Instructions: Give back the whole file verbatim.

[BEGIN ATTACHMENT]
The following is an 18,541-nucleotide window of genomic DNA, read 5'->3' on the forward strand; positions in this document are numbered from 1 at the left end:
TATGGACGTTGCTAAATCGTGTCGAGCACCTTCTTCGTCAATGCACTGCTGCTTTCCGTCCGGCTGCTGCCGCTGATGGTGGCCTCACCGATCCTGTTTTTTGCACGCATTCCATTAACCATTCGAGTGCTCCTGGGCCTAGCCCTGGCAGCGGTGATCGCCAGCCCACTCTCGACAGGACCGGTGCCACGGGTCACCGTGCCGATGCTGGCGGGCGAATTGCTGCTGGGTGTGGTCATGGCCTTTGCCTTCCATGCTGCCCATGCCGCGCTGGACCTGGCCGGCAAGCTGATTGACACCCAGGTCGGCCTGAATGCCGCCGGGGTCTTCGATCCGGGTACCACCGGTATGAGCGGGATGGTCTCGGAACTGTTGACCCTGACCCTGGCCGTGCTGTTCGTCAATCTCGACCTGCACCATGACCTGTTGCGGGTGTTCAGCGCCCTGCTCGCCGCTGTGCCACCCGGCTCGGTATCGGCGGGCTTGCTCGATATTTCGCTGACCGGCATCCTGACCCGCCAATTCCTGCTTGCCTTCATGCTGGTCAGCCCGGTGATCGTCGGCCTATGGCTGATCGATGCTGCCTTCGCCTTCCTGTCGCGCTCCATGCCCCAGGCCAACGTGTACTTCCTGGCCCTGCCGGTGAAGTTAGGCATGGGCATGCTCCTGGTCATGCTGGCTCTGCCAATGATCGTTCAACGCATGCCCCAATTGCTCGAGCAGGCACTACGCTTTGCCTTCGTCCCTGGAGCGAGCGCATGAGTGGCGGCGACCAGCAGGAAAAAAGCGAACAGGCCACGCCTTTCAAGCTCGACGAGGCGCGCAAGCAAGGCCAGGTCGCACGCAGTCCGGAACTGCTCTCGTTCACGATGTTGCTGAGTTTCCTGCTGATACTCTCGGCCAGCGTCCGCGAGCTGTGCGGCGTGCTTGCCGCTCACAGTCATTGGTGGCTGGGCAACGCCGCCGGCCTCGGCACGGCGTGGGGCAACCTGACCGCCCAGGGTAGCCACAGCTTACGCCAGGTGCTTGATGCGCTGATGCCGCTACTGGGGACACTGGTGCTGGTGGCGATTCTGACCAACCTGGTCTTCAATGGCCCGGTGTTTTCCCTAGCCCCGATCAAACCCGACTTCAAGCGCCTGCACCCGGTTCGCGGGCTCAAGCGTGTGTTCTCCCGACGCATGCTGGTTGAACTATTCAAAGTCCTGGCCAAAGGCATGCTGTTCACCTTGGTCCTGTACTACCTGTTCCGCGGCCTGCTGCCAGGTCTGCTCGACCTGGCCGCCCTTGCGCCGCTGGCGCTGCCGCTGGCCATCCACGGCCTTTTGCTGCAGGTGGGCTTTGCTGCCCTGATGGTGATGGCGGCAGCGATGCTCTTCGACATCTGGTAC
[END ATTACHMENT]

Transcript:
The following is an 18,541-nucleotide window of genomic DNA, read 5'->3' on the forward strand; positions in this document are numbered from 1 at the left end:
TATGGACGTTGCTAAATCGTGTCGAGCACCTTCTTCGTCAATGCACTGCTGCTTTCCGTCCGGCTGCTGCCGCTGATGGTGGCCTCACCGATCCTGTTTTTTGCACGCATTCCATTAACCATTCGAGTGCTCCTGGGCCTAGCCCTGGCAGCGGTGATCGCCAGCCCACTCTCGACAGGACCGGTGCCACGGGTCACCGTGCCGATGCTGGCGGGCGAATTGCTGCTGGGTGTGGTCATGGCCTTTGCCTTCCATGCTGCCCATGCCGCGCTGGACCTGGCCGGCAAGCTGATTGACACCCAGGTCGGCCTGAATGCCGCCGGGGTCTTCGATCCGGGTACCACCGGTATGAGCGGGATGGTCTCGGAACTGTTGACCCTGACCCTGGCCGTGCTGTTCGTCAATCTCGACCTGCACCATGACCTGTTGCGGGTGTTCAGCGCCCTGCTCGCCGCTGTGCCACCCGGCTCGGTATCGGCGGGCTTGCTCGATATTTCGCTGACCGGCATCCTGACCCGCCAATTCCTGCTTGCCTTCATGCTGGTCAGCCCGGTGATCGTCGGCCTATGGCTGATCGATGCTGCCTTCGCCTTCCTGTCGCGCTCCATGCCCCAGGCCAACGTGTACTTCCTGGCCCTGCCGGTGAAGTTAGGCATGGGCATGCTCCTGGTCATGCTGGCTCTGCCAATGATCGTTCAACGCATGCCCCAATTGCTCGAGCAGGCACTACGCTTTGCCTTCGTCCCTGGAGCGAGCGCATGAGTGGCGGCGACCAGCAGGAAAAAAGCGAACAGGCCACGCCTTTCAAGCTCGACGAGGCGCGCAAGCAAGGCCAGGTCGCACGCAGTCCGGAACTGCTCTCGTTCACGATGTTGCTGAGTTTCCTGCTGATACTCTCGGCCAGCGTCCGCGAGCTGTGCGGCGTGCTTGCCGCTCACAGTCATTGGTGGCTGGGCAACGCCGCCGGCCTCGGCACGGCGTGGGGCAACCTGACCGCCCAGGGTAGCCACAGCTTACGCCAGGTGCTTGATGCGCTGATGCCGCTACTGGGGACACTGGTGCTGGTGGCGATTCTGACCAACCTGGTCTTCAATGGCCCGGTGTTTTCCCTAGCCCCGATCAAACCCGACTTCAAGCGCCTGCACCCGGTTCGCGGGCTCAAGCGTGTGTTCTCCCGACGCATGCTGGTTGAACTATTCAAAGTCCTGGCCAAAGGCATGCTGTTCACCTTGGTCCTGTACTACCTGTTCCGCGGCCTGCTGCCAGGTCTGCTCGACCTGGCCGCCCTTGCGCCGCTGGCGCTGCCGCTGGCCATCCACGGCCTTTTGCTGCAGGTGGGCTTTGCTGCCCTGATGGTGATGGCGGCAGCGATGCTCTTCGACATCTGGTAC